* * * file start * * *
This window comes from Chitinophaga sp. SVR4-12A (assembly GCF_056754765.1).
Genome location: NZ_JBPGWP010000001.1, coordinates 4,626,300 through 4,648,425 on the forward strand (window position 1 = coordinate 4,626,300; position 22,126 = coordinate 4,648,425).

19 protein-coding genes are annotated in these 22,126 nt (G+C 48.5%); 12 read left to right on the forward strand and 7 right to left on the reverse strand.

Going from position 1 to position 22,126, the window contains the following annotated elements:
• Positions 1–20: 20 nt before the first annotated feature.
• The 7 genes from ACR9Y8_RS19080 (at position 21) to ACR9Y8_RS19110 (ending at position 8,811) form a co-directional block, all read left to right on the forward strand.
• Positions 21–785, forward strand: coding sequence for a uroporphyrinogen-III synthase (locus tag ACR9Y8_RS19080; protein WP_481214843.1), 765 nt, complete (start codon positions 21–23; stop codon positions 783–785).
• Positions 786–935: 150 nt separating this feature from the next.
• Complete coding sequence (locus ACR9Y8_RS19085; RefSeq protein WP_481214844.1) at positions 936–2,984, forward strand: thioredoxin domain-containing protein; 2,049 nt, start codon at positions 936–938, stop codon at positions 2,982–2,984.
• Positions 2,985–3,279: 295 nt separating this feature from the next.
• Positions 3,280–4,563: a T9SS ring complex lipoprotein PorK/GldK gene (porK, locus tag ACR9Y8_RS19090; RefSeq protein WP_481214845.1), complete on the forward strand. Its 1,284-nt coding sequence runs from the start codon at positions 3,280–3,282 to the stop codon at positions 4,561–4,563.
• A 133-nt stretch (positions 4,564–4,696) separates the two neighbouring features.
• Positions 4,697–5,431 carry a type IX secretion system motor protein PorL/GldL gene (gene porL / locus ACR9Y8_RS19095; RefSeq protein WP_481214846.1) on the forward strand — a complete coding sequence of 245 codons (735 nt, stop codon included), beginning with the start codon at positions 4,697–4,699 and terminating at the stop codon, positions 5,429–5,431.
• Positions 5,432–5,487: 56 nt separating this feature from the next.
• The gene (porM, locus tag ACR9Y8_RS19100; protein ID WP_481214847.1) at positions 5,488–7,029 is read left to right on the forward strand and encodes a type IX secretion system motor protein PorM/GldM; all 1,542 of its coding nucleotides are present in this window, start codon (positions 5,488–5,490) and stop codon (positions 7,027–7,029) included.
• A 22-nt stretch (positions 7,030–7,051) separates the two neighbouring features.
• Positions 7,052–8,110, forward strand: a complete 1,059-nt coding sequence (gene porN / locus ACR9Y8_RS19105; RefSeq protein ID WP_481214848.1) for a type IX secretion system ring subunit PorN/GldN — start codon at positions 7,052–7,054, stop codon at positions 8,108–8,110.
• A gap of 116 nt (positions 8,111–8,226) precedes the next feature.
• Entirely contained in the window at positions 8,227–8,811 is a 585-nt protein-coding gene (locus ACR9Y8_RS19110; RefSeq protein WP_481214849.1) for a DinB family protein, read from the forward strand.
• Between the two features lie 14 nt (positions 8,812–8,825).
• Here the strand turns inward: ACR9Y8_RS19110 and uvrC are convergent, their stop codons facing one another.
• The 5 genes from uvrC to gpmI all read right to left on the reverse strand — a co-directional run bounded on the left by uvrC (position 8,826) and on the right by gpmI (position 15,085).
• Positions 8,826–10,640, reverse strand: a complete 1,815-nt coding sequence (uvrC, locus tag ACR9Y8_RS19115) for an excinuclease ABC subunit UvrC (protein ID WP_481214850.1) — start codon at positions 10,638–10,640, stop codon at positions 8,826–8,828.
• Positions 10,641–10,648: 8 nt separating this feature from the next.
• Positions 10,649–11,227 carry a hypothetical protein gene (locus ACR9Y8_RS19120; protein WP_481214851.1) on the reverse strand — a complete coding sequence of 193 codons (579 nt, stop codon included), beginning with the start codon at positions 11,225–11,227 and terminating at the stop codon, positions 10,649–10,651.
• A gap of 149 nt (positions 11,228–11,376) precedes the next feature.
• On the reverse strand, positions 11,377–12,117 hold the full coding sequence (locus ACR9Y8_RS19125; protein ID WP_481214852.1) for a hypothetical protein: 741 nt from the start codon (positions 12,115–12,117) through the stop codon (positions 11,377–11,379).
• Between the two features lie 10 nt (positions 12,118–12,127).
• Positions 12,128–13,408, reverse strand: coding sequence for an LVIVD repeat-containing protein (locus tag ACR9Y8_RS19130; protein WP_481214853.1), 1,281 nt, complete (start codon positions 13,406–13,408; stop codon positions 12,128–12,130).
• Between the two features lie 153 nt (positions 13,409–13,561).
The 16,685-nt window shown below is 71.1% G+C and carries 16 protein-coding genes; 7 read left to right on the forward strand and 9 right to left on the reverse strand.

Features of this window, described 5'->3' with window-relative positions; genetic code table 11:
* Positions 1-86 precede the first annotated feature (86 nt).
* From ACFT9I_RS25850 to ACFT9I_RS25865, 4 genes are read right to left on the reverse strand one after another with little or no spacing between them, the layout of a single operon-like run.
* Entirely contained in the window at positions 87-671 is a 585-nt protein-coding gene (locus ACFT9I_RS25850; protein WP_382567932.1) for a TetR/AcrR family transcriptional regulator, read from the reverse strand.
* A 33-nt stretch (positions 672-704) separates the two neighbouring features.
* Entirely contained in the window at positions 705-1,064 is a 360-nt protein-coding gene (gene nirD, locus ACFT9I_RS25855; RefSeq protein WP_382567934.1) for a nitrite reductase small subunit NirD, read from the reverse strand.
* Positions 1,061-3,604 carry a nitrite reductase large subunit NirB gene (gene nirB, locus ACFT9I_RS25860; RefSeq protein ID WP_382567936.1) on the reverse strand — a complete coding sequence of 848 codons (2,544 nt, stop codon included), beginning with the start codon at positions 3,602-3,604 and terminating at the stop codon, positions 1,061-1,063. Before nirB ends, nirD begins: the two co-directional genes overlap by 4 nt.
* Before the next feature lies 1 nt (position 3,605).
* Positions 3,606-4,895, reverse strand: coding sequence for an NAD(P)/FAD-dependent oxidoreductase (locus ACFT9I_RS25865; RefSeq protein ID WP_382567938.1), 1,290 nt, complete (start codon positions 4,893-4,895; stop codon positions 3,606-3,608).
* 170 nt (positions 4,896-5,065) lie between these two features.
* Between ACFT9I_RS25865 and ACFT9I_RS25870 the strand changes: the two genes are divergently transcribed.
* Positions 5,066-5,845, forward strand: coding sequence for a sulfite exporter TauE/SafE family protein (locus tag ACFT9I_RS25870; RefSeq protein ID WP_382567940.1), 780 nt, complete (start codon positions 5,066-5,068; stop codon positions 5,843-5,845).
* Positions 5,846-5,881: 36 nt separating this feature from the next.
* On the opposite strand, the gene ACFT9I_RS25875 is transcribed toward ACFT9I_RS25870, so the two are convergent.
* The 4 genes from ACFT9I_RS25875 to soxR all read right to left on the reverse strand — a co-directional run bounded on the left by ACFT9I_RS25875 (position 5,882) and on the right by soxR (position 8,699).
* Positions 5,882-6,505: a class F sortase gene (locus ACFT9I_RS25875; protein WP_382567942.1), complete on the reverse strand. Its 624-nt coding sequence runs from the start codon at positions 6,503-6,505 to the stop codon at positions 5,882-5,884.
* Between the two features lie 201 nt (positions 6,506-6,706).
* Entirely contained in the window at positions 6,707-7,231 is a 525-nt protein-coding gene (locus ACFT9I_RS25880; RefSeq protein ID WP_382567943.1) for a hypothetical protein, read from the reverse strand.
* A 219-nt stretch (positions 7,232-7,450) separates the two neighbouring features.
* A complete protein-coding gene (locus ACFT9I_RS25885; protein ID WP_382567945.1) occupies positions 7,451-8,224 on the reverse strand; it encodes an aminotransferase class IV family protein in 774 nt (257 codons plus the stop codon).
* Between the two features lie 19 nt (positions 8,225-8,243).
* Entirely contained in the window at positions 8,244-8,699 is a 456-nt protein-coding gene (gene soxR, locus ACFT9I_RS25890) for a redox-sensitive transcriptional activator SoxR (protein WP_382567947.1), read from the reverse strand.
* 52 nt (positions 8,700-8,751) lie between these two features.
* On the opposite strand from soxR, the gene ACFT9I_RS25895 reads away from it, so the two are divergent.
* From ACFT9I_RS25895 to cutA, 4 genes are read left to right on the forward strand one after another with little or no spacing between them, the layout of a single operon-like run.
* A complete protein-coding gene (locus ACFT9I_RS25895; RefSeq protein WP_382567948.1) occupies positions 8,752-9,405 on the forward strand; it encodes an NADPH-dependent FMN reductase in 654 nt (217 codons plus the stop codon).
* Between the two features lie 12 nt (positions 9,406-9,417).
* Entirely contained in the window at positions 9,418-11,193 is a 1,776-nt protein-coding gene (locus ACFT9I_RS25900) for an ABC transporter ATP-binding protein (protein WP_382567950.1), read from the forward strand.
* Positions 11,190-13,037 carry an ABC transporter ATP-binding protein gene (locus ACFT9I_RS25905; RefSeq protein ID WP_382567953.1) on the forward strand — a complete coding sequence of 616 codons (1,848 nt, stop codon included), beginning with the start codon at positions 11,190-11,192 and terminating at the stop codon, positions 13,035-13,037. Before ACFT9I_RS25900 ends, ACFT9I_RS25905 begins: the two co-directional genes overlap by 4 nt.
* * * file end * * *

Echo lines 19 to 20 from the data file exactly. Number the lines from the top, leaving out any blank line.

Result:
• Entirely contained in the window at positions 8,227–8,811 is a 585-nt protein-coding gene (locus ACR9Y8_RS19110; RefSeq protein WP_481214849.1) for a DinB family protein, read from the forward strand.
• Between the two features lie 14 nt (positions 8,812–8,825).